But as sales of full-sized SUVs rose to record levels in 2003, this criticism seemed to have no effect on the market. People wanted the cars. Such information was a mere faint buzzing in their ears, a bit of white noise they did not need to pay attention to. Brad Pitt and Angelina Jolie drove their Suburban to McDonald’s with the kids. The mayor of Detroit cruised the city in a tricked-out Tahoe. Rapper Ludacris drove his Escalade onto the stage at the MTV Video Music Awards. Most of the players in the NFL and NBA seemed to drive some version of them. They were celebrity cars, yes, but they also looked great, even iconic, sitting in driveways—the perfect family car for the prosperous American family. American automakers were so confident in the market for them and for other SUVs that they had staked their future on them.
Then everything went wrong. It did not happen all at once, and it did not happen simply because gas prices rose to $4 a gallon in the spring of 2008 or because, a few months later, the subprime lending crisis knocked the world economy off its axis. The market for big SUVs actually faltered long before that. Their best year came in 2003, when they owned a record 4.6 percent share of the market in North America. The next year sales went flat. Then, in 2005, Hurricanes Katrina and Rita hit the Gulf Coast, causing a temporary spike in the price of gasoline. This certainly spooked drivers. But that alone could not account for the change in sales of Suburbans, Tahoes, Expeditions, Armadas, Sequoias, and the rest, which fell a whopping 25 percent when the rest of the auto business was enjoying a banner year. In Texas—the great bellwether of the market—sales were off nearly as much.
In 2005 consumers had already begun to switch to the more practical so-called crossover vehicles, like the Toyota Highlander, Chevy Equinox, and Nissan Murano. If you have not noticed, crossovers are the future of SUVs in general: They are built on car platforms instead of truck platforms and will soon replace most or all of the boxy, five-passenger Ford Explorer and Toyota 4Runner styles. They seat as many people as big SUVs but cost less and consume far less gas. The market dropped abruptly again in 2006 and 2007, and by 2008 it was in free fall as the recession gutted automobile sales around the world. Credit tightened and housing prices fell, meaning that people could no longer use their homes as piggy banks to buy $40,000 vehicles. Millions lost their jobs and thus the ability to afford car payments. GM, with its disproportionate portfolio of expensive, gas-guzzling trucks, suffered worse than anyone. By 2009 the damage was complete. The domestic market had plunged from nearly 17 million vehicles to 10 million. Of that, the big SUVs now owned merely 2 percent, a 54 percent drop in their share of the overall market in six years.
Extinction seemed imminent, and with all the talk of hybrids and cars that ran on water or vegetable oil, automakers braced for the worst. But in yet another twist, the Suburban and its cousins were saved by a core group of consumers who refused to let the vehicles go to the graveyard.
Sixteen miles from the Arlington assembly plant is Classic Chevrolet in Grapevine, the number one Chevy dealer in the nation. Touring the sprawling, six-building lot, where thousands of new cars stand gleaming in their ranks, one would never know that the car industry was in a grinding recession or that Classic’s supplier was a recently bankrupt ward of the U.S. government. Flags flutter and customers cruise the long lines of vehicles, kicking the tires, jawing with salesmen, and inspecting popular models like the Malibu, Traverse, Equinox, and Camaro. Here too are hundreds of Tahoes and Suburbans, ranged in their red, white, gold, silver, black, and gray colors, looking like so much candy in a box. Business is still way off for the big SUVs, but inventories and production have been adjusted, and Classic is selling all that the Arlington plant can give them. Chevy has even offered a deluxe “Diamond Edition” Suburban to celebrate the car’s 75 years of continuous production.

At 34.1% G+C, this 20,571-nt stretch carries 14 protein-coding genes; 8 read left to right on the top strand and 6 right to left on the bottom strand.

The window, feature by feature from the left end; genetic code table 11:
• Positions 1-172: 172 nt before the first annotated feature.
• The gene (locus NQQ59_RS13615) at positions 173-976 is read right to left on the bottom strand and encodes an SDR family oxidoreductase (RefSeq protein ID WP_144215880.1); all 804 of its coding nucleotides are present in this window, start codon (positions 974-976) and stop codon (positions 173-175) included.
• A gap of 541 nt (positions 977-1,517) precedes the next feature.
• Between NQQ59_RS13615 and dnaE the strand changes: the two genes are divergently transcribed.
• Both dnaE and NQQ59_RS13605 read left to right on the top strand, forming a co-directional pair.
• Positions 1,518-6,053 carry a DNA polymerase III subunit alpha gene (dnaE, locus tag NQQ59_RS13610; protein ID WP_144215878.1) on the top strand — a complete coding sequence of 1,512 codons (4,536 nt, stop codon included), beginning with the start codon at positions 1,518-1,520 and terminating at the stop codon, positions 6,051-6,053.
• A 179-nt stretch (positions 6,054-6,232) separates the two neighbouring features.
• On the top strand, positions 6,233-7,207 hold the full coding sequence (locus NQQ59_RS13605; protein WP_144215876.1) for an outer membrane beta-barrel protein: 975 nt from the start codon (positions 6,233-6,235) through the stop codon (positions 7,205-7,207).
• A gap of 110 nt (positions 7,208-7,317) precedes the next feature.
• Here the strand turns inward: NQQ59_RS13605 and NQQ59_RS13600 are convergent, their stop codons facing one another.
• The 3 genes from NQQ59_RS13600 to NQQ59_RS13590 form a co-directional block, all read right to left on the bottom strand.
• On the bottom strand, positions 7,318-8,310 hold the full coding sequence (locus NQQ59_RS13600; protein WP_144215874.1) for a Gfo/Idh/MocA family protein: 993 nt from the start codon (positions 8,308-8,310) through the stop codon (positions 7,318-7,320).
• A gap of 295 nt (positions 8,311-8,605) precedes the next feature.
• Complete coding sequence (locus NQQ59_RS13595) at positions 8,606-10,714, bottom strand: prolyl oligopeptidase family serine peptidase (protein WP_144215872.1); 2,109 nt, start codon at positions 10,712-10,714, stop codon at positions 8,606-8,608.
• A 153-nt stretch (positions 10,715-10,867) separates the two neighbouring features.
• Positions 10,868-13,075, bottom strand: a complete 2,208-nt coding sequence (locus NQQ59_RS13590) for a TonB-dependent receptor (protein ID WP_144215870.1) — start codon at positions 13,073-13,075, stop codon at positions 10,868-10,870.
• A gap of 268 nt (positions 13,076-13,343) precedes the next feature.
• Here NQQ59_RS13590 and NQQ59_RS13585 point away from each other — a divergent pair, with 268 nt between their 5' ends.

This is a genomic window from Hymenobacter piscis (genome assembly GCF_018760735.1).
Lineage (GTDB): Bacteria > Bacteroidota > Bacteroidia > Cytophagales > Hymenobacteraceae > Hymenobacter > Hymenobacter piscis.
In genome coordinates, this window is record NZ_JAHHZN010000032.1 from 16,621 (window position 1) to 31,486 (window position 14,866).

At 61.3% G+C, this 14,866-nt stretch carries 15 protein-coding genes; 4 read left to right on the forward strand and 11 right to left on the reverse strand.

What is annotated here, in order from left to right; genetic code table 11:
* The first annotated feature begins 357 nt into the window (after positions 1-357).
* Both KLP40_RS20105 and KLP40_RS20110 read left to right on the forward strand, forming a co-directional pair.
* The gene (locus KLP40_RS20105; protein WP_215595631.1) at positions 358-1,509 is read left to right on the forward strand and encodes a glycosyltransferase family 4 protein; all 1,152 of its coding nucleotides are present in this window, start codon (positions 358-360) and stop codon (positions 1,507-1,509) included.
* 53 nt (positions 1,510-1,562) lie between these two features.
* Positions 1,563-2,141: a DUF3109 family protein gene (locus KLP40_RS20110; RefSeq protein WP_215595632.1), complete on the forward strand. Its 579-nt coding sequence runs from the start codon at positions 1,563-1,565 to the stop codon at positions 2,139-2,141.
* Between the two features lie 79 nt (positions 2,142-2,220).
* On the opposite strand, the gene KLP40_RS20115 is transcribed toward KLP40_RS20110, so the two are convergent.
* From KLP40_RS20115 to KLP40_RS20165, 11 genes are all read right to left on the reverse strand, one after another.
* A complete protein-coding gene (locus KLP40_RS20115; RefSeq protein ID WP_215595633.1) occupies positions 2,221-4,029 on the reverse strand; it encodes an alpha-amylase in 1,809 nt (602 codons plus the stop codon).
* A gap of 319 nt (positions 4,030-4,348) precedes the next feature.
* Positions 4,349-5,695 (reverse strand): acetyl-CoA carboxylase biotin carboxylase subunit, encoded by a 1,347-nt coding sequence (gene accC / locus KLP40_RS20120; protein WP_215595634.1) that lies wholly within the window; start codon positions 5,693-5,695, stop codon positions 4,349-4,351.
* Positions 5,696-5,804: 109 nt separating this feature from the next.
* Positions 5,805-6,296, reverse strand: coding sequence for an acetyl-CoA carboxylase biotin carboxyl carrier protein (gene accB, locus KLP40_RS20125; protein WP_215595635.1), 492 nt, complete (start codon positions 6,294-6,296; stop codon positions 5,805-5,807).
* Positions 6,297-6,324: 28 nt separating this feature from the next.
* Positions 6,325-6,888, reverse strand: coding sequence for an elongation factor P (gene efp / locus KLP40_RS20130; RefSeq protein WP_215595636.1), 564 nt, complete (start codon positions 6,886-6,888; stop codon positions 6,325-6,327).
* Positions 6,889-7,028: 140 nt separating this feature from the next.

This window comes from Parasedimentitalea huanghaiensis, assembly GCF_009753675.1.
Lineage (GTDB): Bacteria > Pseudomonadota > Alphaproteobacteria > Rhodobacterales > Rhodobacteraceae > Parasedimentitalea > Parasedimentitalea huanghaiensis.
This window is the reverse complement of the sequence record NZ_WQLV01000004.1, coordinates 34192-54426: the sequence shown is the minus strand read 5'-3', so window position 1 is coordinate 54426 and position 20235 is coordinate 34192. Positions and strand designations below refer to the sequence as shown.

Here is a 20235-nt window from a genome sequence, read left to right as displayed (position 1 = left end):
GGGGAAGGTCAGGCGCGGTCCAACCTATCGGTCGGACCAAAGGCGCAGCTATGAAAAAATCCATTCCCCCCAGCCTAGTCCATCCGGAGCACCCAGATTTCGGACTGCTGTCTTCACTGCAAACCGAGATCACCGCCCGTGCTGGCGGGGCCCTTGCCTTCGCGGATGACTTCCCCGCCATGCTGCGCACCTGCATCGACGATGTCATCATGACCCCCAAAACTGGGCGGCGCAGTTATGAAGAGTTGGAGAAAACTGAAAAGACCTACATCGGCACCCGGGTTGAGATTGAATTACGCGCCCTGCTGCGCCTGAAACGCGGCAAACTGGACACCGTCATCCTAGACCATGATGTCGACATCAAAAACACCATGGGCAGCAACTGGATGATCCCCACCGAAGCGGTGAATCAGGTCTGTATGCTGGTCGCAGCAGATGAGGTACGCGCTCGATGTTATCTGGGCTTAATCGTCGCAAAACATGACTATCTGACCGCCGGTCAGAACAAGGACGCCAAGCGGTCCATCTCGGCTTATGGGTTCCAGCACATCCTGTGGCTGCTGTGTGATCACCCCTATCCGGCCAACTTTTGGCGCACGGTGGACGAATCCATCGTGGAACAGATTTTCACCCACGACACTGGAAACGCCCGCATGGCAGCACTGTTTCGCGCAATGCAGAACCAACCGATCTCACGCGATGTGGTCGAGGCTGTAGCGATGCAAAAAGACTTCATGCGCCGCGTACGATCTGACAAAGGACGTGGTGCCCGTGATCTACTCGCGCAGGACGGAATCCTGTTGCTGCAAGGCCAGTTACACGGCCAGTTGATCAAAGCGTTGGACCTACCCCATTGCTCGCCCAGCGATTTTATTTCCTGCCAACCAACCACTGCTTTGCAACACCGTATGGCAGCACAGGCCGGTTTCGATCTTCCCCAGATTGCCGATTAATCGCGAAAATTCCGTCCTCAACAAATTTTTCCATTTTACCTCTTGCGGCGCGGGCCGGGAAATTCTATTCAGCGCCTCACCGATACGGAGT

Considering the extent of the disaster, how did GM’s full-sized-SUV lines survive, particularly when the company had shown its willingness to let entire brands, like Olds, Pontiac, and Saturn, die? One answer is the loyal group of buyers—the largest concentration of which is in Texas—that is not going away in spite of the shift to crossovers and smaller vehicles, the iffy economy, or nervousness about gas prices. “What has happened is that we have gone back to more of a core buyer,” said Chevrolet’s Rick Scheidt. “We started out with people who needed towing capacity or just the ability to haul people. In the go-go years these full-sized SUVs became upscale products. People bought them because it said something about who they were. But the reality is that many of them did not need a vehicle that size. Now we are back to a core set of buyers that are family-oriented. They really need the size of the vehicle. We think that change has probably settled out. We don’t expect significant decreases in the numbers of vehicles.” Jeff Schuster, an executive director of automotive forecasting for J.D. Power and Associates, agreed with Scheidt’s optimism. “These vehicles are part of the portfolio,” he said. “Their market share will probably be in the range of 1.8 to 2 percent for the next four years. I don’t see a tremendous amount of change.”
Unless, of course, gas prices go up, in which case nothing is certain at all. Suburbans and other big SUVs have always been vulnerable to global swings in oil prices. Following the explosion of oil prices in 1979, for example, sales of the Suburban fell from 52,000 to 19,000. The price spikes after Katrina and Rita hurt too, and recession or no, $4 gas would likely have caused even more devastation in the marketplace. It is too soon to tell if the Deepwater Horizon disaster in the Gulf will affect oil prices, but curtailment in offshore drilling almost certainly will.
GM’s answer to gas prices is for sale on Classic’s lot too: the new Tahoe hybrids, vehicles that average 22 miles per gallon in the city, the same as a four-cylinder Toyota Camry. My loaner Tahoe was a hybrid as well, riding on mostly battery power at low speeds while giving the driver the option to kick the enormous gas-powered V-8 into action at will. Right now consumers are reluctant to pay the $4,000 premium for the hybrid option. Sustained higher gas prices would likely change their minds, and in any case the future of the full-sized SUV will feature lots of hybrids. The Arlington plant can switch production almost immediately if the demand exists.
For now, however, gas is $2.75 a gallon and cars are moving briskly off the lots in the Metroplex. “We’re doing much better,” said sales manager Ken Thompson with a confident smile. “We think we’re going to have a pretty good year.”